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Originally published Monday, May 17, 2010 at 10:00 PM

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Candidate who bashes U.S. aid got thousands in subsidies for farm

Republican U.S. Senate candidate Clint Didier likes to bash bloated government as he courts support of the conservative tea-party movement for his primary-election campaign. But Didier himself has cashed in on federal farm subsidies, according to a database of U.S. Department of Agriculture subsidies maintained by the Environmental Working Group (EWG).

Seattle Times political reporter

Republican U.S. Senate candidate Clint Didier likes to bash bloated government as he courts support of the conservative tea-party movement for his primary-election campaign.

A former NFL player turned farmer, Didier has repeatedly called the federal government "a predator." He vows to oppose the "Marxist utopia" he says Democrats want to create — "where everyone is taken care of from womb to tomb."

But Didier himself has cashed in on one big government aid program. He has received nearly $273,000 in federal farm subsidies since 1995, according to a database of U.S. Department of Agriculture subsidies maintained by the Environmental Working Group (EWG).

Didier's 1,000-acre Pasco farm has received price-support payments for wheat, corn and barley, reimbursement for crops destroyed by hail, and "conservation subsidies" to replace steel irrigation pipes with plastic. His annual take has ranged from $2,700 to $65,000, according to EWG, a nonprofit organization critical of the farm-subsidy program.

Reached by phone Monday as he worked an alfalfa field, Didier acknowledged receiving federal subsidies, but said he favors weaning farms off such payments. (He disputed the amount he has received, pegging it at no more than $140,000.)

Didier said farmers pretty much have to participate in the subsidy program or be at a competitive disadvantage. "If your neighbor has an advantage he is in the position to buy the next farm up for sale," he said.

While the subsidies in the farm bill get a lot of criticism, Didier pointed out that the food-stamp program — also a part of the farm bill — consumes far more of the federal budget.

"I say we get the government completely out of the market," he said. "Let's get rid of the farm bill. Let's get rid of all of it."

Didier was raised on his family's farm in Eltopia, an unincorporated area north of Pasco. His parents scratched out a tough living in the arid land, he said, living in a tent for the first year as they got their farm started.

That lifestyle wouldn't have been possible without the Columbia Basin Project, the massive irrigation and hydroelectric-dam network authorized by President Franklin D. Roosevelt and Congress in the 1930s and 1940s. Didier acknowledges that "without water from the Grand Coulee, we would be nothing more than a desert."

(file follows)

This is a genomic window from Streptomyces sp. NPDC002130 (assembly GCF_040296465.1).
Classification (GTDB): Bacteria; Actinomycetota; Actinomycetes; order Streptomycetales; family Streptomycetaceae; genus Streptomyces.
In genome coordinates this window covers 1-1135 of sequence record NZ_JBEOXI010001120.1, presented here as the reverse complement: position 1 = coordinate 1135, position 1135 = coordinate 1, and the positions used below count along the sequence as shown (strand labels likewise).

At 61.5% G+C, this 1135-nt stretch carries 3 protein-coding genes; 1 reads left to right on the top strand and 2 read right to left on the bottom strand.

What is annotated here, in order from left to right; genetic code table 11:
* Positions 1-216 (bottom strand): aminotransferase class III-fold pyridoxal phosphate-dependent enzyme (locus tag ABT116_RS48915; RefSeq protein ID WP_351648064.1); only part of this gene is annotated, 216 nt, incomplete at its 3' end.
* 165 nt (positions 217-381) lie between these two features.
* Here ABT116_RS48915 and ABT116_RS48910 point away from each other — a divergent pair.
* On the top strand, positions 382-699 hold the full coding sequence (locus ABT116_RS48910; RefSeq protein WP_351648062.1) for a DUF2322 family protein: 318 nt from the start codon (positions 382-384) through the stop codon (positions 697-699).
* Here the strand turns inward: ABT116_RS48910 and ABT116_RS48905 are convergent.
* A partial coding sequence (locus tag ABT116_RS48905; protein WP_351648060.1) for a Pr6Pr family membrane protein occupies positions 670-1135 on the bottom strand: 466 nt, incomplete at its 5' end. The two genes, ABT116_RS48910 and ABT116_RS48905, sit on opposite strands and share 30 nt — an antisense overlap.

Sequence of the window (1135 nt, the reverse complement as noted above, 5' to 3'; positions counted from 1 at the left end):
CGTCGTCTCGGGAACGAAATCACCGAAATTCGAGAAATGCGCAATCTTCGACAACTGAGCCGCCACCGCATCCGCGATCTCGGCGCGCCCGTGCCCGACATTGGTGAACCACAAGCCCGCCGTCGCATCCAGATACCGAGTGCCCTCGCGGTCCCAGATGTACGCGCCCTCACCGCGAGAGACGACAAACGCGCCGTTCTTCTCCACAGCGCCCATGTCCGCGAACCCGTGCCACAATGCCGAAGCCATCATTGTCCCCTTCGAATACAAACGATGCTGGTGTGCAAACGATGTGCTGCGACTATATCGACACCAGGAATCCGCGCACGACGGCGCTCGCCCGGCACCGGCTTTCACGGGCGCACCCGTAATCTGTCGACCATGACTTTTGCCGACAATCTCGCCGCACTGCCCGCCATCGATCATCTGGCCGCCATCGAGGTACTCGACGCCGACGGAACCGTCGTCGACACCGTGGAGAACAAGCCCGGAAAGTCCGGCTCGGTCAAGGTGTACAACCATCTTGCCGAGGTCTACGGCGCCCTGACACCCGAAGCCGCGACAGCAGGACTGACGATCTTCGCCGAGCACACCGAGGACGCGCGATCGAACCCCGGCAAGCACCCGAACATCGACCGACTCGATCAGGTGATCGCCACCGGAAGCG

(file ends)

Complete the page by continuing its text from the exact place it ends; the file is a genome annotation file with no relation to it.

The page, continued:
But he said farmers make payments for that water to the government, so it should not be viewed as a handout.

Didier grew up to excel at football and is best known for his years as tight end for the Washington Redskins, who won two Super Bowls in the 1980s. After retiring from the NFL in 1990, he returned to Eastern Washington and bought his own farm.

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"It's a hard way of life. It's a good way of life," Didier said — and one that in his view is disappearing because of smothering government regulation.

For example, Didier complained the state Department of Labor and Industries has put so many restrictions on the work hours and wages of teenagers that farms and other businesses can't hire them.

"I think that's what's missing in our country — we've taken away the right to work our kids," Didier said.

America has gotten "lazy," he said, and relied on a "work force coming in from Mexico" when the country should be hiring its own ditch diggers and fruit pickers.

One of 15 candidates who have filed paperwork to challenge U.S. Sen. Patty Murray, Didier has never run for office and said he was motivated to run by a feeling the nation is spending itself into oblivion.

Didier has vowed to stay in the race even if Dino Rossi — the former Republican gubernatorial candidate being wooed by some power brokers — decides to jump in.

He favors cutting back almost all categories of federal spending and says he'll serve a maximum of two terms if elected.

With regard to farm subsidies, Didier said there may be some that are justified — such as payments to farmers who lose crops to disasters. But overall, he said, he thinks the government should start paring back some of the very payments he has received.

Didier's share of the subsidies is minuscule compared with the $3.64 billion paid out to Washington farmers since 1995.

EWG and other farm-subsidy critics say the payments amount to corporate welfare largely benefiting giant agricultural companies. The politics of the farm bill has ensured that the payments keep flowing, no matter the state of the farm economy, and no matter which party is in charge of Congress.

In all, the federal government has paid out nearly a quarter of a trillion dollars in farm subsidies since 1995.

"It is a bipartisan pork boondoggle," said Donald Carr, a senior communications and policy adviser at EWG.

Didier isn't the only conservative political candidate to talk the tea-party line while receiving farm subsidies.

The Washington Post reported last month on controversy over Tennessee Republican Senate candidate Stephen Fincher, a cotton farmer who has received about $200,000 a year in farm subsidies.

Indiana Senate hopeful Marlin Stutzman, a Republican, received $179,000 in subsidies between 1997 and 2009, according to EWG.

Jim Brunner: 206-515-5628 or jbrunner@seattletimes.com

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